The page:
Boris Karloff as Frankenstein's monster created the very image of the horror movie.

The scene in which the monster throws the little girl into the lake and accidentally drowns her has long been controversial. Upon its original 1931 release, the second part of this scene was cut by state censorship boards in Massachusetts, Pennsylvania, and New York.

Those states also objected to a line they considered blasphemous, one that occurred during Frankenstein's exuberance when he first learns that his creature is alive. The original line was: "It's alive! It's alive! In the name of God! Now I know what it feels like to be God!" Kansas requested the cutting of 32 scenes, which, if removed, would have halved the length of the film. Jason Joy of the Studio Relations Committee sent censor representative Joseph Breen to urge them to reconsider. Eventually, an edited version was released in Kansas

#5   -   The Silence of the Lambs – (1991)

Hannibal Lecter: You know what you look like to me, with your good bag and your cheap shoes? You look like a rube. A well scrubbed, hustling rube with a little taste. Good nutrition's given you some length of bone, but you're not more than one generation from poor white trash, are you, Agent Starling? And that accent you've tried so desperately to shed: pure West Virginia. What is your father, dear? Is he a coal miner? Does he stink of the lamp? You know how quickly the boys found you... all those tedious sticky fumblings in the back seats of cars... while you could only dream of getting out... getting anywhere... getting all the way to the FBI.

If you have never seen this movie on a full screen in a dark theater then you have no idea of its power.

The Silence of the Lambs was released in 1991, and grossed over $272 million.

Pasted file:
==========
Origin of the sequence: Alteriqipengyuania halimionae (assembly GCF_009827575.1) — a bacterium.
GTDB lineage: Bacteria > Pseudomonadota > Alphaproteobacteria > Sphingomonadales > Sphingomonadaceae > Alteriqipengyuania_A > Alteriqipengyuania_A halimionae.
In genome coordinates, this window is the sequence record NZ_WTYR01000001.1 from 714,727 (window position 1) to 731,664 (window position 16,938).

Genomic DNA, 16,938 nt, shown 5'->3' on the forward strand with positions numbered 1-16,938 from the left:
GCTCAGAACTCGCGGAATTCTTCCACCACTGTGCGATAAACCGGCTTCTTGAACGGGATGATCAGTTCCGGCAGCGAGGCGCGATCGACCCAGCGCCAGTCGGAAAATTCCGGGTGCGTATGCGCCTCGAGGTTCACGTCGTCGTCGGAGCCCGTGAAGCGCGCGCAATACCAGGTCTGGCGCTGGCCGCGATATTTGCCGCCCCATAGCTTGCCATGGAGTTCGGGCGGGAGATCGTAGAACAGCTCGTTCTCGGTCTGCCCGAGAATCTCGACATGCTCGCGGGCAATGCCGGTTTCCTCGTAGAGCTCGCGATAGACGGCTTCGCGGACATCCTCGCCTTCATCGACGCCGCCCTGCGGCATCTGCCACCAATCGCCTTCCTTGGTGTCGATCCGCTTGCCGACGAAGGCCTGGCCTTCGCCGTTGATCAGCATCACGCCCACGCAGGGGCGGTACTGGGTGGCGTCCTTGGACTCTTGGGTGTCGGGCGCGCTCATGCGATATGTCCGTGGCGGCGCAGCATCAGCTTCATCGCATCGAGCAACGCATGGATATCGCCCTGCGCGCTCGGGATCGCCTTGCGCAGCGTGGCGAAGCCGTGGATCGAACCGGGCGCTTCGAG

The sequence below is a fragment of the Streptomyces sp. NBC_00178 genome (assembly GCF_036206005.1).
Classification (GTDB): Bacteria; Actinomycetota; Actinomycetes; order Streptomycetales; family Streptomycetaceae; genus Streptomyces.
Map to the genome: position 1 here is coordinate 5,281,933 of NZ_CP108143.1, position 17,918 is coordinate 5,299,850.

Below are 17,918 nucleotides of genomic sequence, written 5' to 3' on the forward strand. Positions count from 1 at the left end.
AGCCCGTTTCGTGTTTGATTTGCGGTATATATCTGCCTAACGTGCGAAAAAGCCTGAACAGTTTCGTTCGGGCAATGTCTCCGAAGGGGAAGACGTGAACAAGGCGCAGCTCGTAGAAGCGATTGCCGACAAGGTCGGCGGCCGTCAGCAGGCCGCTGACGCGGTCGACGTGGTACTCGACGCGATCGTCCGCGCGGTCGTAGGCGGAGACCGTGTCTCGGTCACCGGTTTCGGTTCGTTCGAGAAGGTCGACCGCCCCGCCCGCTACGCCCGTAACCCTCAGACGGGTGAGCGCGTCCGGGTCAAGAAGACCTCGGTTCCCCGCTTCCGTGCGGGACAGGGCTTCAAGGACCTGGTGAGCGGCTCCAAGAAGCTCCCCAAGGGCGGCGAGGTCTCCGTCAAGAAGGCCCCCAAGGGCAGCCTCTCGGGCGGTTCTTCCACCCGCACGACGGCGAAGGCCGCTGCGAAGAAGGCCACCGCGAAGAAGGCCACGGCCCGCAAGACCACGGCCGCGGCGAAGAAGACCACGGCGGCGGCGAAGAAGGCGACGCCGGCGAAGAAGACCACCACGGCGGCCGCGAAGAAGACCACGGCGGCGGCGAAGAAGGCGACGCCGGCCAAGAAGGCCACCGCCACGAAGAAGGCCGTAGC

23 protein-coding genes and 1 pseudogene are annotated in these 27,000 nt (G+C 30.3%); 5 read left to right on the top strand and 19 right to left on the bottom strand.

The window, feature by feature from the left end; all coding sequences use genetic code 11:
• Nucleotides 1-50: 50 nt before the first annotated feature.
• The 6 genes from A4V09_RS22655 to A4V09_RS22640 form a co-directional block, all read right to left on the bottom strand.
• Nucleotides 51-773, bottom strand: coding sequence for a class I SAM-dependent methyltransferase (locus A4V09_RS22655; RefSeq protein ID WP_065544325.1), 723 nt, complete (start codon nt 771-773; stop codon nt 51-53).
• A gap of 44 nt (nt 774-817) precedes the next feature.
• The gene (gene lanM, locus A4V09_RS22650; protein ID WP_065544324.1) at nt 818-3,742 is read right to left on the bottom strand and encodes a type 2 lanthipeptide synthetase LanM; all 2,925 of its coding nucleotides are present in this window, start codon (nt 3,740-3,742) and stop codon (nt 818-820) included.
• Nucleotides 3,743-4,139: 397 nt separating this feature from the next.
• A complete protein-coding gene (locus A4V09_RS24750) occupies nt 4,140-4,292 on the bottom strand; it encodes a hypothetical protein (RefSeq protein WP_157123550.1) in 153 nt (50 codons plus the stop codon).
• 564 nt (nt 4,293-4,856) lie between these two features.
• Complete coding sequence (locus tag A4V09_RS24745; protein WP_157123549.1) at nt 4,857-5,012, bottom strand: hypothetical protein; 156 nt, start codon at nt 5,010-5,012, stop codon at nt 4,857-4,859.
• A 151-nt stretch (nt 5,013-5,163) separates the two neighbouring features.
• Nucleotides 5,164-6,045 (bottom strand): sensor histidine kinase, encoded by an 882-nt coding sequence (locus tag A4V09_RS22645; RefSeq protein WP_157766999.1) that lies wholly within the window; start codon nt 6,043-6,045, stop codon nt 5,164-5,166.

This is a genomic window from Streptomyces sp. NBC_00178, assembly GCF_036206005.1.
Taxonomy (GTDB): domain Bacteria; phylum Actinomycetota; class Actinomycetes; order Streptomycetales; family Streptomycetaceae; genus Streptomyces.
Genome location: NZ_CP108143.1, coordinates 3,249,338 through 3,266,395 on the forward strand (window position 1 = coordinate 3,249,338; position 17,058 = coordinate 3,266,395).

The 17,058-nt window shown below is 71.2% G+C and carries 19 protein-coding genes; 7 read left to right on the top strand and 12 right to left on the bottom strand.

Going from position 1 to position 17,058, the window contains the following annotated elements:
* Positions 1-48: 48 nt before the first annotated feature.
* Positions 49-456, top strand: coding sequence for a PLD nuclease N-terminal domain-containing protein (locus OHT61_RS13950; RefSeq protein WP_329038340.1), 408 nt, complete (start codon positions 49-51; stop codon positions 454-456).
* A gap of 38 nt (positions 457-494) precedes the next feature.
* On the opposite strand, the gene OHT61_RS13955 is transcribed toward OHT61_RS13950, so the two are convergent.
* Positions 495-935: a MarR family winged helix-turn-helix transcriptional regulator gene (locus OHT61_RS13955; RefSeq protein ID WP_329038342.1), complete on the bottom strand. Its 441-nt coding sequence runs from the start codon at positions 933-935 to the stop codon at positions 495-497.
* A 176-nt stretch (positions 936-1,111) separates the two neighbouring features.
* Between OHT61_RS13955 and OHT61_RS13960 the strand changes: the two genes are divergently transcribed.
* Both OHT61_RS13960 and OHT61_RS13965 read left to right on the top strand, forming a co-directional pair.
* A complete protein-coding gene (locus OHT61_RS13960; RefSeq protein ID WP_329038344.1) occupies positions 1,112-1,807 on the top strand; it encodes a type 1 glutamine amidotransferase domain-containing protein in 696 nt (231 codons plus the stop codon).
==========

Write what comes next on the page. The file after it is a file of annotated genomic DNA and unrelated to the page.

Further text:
The film was the third film to win Oscars in all the top five categories: Best Picture, Best Actress, Best Actor, Best Director and Best Adapted Screenplay. It is also the first winner of Best Picture widely considered to be a horror film, and only the second such film to be nominated in the category, after The Exorcist in 1973.

#6   -   Psycho – (1960)

Alfred Hitchcock created the modern slasher film.  All the films that come after "Psycho" use that movie as a baseline to expand on.

The murder of Janet Leigh's character in the shower is the film's pivotal scene and one of the best-known scenes in all of cinema history. As such, it spawned numerous myths and legends. It was shot from December 17 to December 23, 1959, and features 77 different camera angles. The scene "runs 3 minutes and includes 50 cuts."

Most of the shots are extreme close-ups, except for medium shots in the shower directly before and directly after the murder. The combination of the close shots with their short duration makes the sequence feel more subjective than it would have been if the images were presented alone or in a wider angle, an example of the technique Hitchcock described as "transferring the menace from the screen into the mind of the audience".

#7   -   The Wolf Man - (1941)

The film stars Lon Chaney, Jr. as The Wolf Man, featuring Claude Rains, Evelyn Ankers, Ralph Bellamy, Patric Knowles, Béla Lugosi.

The transformation of Chaney from man into monster was laborious. The makeup had been designed originally for Henry Hull and the film Werewolf of London but it was uncomfortable to wear and difficult to apply and Hull refused to wear it. Chaney adopted it as his own.